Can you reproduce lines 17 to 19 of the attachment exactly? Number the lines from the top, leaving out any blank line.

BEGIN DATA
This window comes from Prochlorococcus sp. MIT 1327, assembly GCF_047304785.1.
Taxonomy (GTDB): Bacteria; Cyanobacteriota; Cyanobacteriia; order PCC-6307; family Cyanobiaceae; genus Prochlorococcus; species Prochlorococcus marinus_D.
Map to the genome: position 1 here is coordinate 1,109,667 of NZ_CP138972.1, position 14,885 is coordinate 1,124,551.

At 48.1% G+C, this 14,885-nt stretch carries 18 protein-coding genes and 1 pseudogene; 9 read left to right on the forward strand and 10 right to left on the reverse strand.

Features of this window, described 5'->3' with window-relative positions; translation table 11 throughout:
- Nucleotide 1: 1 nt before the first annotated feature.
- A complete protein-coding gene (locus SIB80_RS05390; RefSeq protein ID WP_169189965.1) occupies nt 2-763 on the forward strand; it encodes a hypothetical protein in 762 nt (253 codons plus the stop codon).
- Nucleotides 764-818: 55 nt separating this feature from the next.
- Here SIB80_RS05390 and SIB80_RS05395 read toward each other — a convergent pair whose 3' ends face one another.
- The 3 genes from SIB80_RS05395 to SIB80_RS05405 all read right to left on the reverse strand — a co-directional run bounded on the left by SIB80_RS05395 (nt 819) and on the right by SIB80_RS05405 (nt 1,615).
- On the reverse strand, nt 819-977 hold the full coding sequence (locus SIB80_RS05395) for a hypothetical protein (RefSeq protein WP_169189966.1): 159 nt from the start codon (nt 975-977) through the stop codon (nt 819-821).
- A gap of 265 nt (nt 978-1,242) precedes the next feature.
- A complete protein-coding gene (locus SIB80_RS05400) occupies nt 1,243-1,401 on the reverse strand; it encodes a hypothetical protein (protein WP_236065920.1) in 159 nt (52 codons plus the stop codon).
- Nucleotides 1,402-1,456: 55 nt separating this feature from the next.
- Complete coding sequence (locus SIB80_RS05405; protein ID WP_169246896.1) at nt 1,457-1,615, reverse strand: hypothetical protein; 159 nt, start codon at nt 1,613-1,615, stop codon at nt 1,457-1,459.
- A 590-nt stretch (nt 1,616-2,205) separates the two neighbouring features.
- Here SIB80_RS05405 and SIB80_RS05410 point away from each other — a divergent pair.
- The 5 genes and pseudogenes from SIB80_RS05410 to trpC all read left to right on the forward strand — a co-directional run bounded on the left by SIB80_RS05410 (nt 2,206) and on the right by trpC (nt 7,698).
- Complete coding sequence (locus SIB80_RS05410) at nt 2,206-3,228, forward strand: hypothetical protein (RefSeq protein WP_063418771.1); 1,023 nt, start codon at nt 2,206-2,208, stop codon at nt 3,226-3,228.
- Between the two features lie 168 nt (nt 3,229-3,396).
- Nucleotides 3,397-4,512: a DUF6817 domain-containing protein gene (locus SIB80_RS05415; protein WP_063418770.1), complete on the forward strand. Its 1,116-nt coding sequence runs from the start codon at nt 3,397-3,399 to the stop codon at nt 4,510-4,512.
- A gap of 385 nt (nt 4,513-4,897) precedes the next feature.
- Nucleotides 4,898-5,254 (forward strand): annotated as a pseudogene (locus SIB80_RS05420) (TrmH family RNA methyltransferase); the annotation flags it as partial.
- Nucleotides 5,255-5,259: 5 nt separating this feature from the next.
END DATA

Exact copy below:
- Here SIB80_RS05405 and SIB80_RS05410 point away from each other — a divergent pair.
- The 5 genes and pseudogenes from SIB80_RS05410 to trpC all read left to right on the forward strand — a co-directional run bounded on the left by SIB80_RS05410 (nt 2,206) and on the right by trpC (nt 7,698).
- Complete coding sequence (locus SIB80_RS05410) at nt 2,206-3,228, forward strand: hypothetical protein (RefSeq protein WP_063418771.1); 1,023 nt, start codon at nt 2,206-2,208, stop codon at nt 3,226-3,228.